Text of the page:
It is amazing to think that 1986 is being hailed as rap music's "breakthrough" year. Those of us who have been extolling the virtues of this pop subgenre since the late '70s now have the tremendous satisfaction of feeling smug toward all those people who dismissed rap as a novelty. The Beastie Boys' Licensed to Ill is an amazing rap document: three young fellows speaking in the most vivid, vulgar street language imaginable about sex, drugs and rock-and-roll. Their music is a remarkable collage of rap, heavy- metal, funk and jazz, as well as snatches of TV themes and movie scores.

Rap's greatest commercial success this year has been Run-DMC's Raisin' Hell, which included the Top Five hit "Walk This Way," on which the rap duo collaborated with the hard-rock band Aerosmith, whose members were authors of the song, to achieve an unprecedented rap crossover hit.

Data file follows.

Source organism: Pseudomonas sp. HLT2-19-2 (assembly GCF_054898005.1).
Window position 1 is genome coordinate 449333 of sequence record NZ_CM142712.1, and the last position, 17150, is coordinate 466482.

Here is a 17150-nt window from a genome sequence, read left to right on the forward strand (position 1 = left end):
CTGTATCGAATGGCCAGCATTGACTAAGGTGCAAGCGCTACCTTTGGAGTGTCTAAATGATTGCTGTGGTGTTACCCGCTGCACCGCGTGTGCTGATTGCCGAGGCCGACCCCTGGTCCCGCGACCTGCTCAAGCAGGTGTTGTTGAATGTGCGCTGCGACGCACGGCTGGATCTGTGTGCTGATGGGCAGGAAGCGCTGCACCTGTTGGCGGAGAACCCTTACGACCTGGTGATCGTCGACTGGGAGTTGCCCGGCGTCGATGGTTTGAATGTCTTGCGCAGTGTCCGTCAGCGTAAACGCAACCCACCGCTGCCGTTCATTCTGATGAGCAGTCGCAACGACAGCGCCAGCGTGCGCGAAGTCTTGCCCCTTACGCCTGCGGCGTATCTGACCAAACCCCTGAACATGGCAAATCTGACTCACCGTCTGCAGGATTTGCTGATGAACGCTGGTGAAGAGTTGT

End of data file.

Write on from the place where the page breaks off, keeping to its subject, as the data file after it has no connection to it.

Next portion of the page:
For pure pop, it was hard to beat the Bangles' Different Light, which started out strong at the beginning of the year with "Manic Monday," a single written by Prince, then faded from the radio only to come back with the No. 1 hit "Walk Like an Egyptian." For hard-core pop, you couldn't top the Volcano Suns' All-Night Lotus Party, which offered the bashing sonic impact of punk with the melodic skill of the most accessible rock music.

This was a particularly good year for women in rock. In addition to the all-female Bangles, there was Marti Jones, whose second album, Match Game, matched its predecessor for shrewdly chosen songs and cool, understatedly witty singing. There was also the return of Jennifer Warnes, whose album-length homage to songwriter Leonard Cohen, Famous Blue Raincoat, represented her return to prominence after years spent squandering her talent singing bathetic movie-sound-track music.